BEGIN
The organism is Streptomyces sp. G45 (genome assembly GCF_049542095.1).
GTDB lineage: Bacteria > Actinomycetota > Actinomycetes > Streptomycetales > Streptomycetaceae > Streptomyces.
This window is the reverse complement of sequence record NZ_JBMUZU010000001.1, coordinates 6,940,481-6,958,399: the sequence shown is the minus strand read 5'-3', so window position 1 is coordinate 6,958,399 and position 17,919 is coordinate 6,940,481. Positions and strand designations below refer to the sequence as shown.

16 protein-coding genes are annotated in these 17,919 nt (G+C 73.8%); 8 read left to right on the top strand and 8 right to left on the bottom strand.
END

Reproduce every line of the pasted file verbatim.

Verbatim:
The organism is Streptomyces sp. G45 (genome assembly GCF_049542095.1).
GTDB lineage: Bacteria > Actinomycetota > Actinomycetes > Streptomycetales > Streptomycetaceae > Streptomyces.
This window is the reverse complement of sequence record NZ_JBMUZU010000001.1, coordinates 6,940,481-6,958,399: the sequence shown is the minus strand read 5'-3', so window position 1 is coordinate 6,958,399 and position 17,919 is coordinate 6,940,481. Positions and strand designations below refer to the sequence as shown.

16 protein-coding genes are annotated in these 17,919 nt (G+C 73.8%); 8 read left to right on the top strand and 8 right to left on the bottom strand.